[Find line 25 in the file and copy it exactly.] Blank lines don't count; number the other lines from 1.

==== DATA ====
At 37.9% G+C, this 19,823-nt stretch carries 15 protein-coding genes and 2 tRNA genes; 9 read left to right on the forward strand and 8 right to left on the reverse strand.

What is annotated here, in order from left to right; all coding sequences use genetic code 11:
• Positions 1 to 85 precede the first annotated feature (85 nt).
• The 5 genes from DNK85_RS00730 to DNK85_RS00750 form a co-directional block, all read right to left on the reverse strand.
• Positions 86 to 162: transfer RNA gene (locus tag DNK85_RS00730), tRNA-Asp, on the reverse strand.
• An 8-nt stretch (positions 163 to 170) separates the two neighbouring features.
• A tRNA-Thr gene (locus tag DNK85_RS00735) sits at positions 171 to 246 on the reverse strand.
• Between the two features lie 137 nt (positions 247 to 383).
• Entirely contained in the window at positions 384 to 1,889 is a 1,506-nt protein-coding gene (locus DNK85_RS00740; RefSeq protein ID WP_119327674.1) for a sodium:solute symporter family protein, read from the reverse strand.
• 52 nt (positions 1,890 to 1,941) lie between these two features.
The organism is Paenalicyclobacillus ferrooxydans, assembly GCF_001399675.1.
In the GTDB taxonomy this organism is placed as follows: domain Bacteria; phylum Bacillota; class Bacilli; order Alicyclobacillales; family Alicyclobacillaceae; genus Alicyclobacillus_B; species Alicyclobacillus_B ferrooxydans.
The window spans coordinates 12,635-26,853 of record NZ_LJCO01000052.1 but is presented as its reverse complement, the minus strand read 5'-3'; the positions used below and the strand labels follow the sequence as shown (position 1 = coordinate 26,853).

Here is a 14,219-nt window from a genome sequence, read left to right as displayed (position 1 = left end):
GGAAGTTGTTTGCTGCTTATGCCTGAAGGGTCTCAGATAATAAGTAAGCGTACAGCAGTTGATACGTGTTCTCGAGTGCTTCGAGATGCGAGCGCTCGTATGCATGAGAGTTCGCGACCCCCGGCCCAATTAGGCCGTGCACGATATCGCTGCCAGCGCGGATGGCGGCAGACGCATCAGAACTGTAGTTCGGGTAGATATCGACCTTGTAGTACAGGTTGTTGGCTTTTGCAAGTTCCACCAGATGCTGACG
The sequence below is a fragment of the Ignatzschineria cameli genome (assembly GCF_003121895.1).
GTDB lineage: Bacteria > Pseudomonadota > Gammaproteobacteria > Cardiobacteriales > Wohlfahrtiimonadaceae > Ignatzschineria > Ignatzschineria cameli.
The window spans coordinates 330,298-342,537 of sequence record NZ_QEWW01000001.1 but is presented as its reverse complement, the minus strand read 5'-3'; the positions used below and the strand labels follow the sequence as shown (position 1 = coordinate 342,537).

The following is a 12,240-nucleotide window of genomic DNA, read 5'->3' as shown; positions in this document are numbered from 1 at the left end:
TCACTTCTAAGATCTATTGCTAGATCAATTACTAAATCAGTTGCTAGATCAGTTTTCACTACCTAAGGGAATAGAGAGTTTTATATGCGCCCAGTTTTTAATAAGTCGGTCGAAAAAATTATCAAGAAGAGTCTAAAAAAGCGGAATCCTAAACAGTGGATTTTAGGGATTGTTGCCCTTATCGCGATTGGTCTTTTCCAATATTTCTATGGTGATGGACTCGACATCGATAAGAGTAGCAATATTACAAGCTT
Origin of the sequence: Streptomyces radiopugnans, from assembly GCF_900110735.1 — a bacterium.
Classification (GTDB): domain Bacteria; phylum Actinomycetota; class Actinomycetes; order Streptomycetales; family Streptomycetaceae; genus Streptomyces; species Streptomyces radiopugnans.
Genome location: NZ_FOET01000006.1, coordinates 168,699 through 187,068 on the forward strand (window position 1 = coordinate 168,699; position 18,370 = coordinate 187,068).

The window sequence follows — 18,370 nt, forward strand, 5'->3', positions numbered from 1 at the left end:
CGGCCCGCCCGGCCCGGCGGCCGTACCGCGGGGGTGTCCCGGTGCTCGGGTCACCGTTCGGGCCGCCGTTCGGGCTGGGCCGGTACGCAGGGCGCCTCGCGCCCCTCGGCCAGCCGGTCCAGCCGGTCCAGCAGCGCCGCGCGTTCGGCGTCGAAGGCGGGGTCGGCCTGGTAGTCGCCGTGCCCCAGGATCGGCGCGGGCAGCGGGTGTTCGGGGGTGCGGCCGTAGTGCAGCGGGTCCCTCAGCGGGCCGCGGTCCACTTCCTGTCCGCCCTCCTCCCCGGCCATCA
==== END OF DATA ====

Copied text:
CGGCCCGCCCGGCCCGGCGGCCGTACCGCGGGGGTGTCCCGGTGCTCGGGTCACCGTTCGGGCCGCCGTTCGGGCTGGGCCGGTACGCAGGGCGCCTCGCGCCCCTCGGCCAGCCGGTCCAGCCGGTCCAGCAGCGCCGCGCGTTCGGCGTCGAAGGCGGGGTCGGCCTGGTAGTCGCCGTGCCCCAGGATCGGCGCGGGCAGCGGGTGTTCGGGGGTGCGGCCGTAGTGCAGCGGGTCCCTCAGCGGGCCGCGGTCCACTTCCTGTCCGCCCTCCTCCCCGGCCATCA